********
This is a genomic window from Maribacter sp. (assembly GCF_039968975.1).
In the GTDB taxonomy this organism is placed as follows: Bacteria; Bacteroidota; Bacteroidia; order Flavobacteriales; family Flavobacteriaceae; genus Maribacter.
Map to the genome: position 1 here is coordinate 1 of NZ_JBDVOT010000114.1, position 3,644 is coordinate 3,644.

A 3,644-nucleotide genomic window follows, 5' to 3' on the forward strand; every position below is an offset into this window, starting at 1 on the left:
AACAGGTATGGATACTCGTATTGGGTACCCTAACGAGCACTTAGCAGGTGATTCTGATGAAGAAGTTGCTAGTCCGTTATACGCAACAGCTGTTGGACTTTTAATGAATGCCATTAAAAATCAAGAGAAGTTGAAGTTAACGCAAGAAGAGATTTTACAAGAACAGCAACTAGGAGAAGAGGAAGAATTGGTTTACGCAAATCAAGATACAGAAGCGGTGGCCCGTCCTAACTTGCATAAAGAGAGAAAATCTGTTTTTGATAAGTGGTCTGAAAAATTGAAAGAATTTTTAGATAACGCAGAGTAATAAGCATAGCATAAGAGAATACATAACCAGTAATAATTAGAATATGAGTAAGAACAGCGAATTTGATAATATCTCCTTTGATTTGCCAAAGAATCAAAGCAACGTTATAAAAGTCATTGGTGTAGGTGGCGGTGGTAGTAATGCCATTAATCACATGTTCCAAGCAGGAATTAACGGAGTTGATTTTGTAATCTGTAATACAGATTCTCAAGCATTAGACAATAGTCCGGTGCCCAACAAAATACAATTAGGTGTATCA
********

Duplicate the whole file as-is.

This is a genomic window from Maribacter sp. (assembly GCF_039968975.1).
In the GTDB taxonomy this organism is placed as follows: Bacteria; Bacteroidota; Bacteroidia; order Flavobacteriales; family Flavobacteriaceae; genus Maribacter.
Map to the genome: position 1 here is coordinate 1 of NZ_JBDVOT010000114.1, position 3,644 is coordinate 3,644.

A 3,644-nucleotide genomic window follows, 5' to 3' on the forward strand; every position below is an offset into this window, starting at 1 on the left:
AACAGGTATGGATACTCGTATTGGGTACCCTAACGAGCACTTAGCAGGTGATTCTGATGAAGAAGTTGCTAGTCCGTTATACGCAACAGCTGTTGGACTTTTAATGAATGCCATTAAAAATCAAGAGAAGTTGAAGTTAACGCAAGAAGAGATTTTACAAGAACAGCAACTAGGAGAAGAGGAAGAATTGGTTTACGCAAATCAAGATACAGAAGCGGTGGCCCGTCCTAACTTGCATAAAGAGAGAAAATCTGTTTTTGATAAGTGGTCTGAAAAATTGAAAGAATTTTTAGATAACGCAGAGTAATAAGCATAGCATAAGAGAATACATAACCAGTAATAATTAGAATATGAGTAAGAACAGCGAATTTGATAATATCTCCTTTGATTTGCCAAAGAATCAAAGCAACGTTATAAAAGTCATTGGTGTAGGTGGCGGTGGTAGTAATGCCATTAATCACATGTTCCAAGCAGGAATTAACGGAGTTGATTTTGTAATCTGTAATACAGATTCTCAAGCATTAGACAATAGTCCGGTGCCCAACAAAATACAATTAGGTGTATCA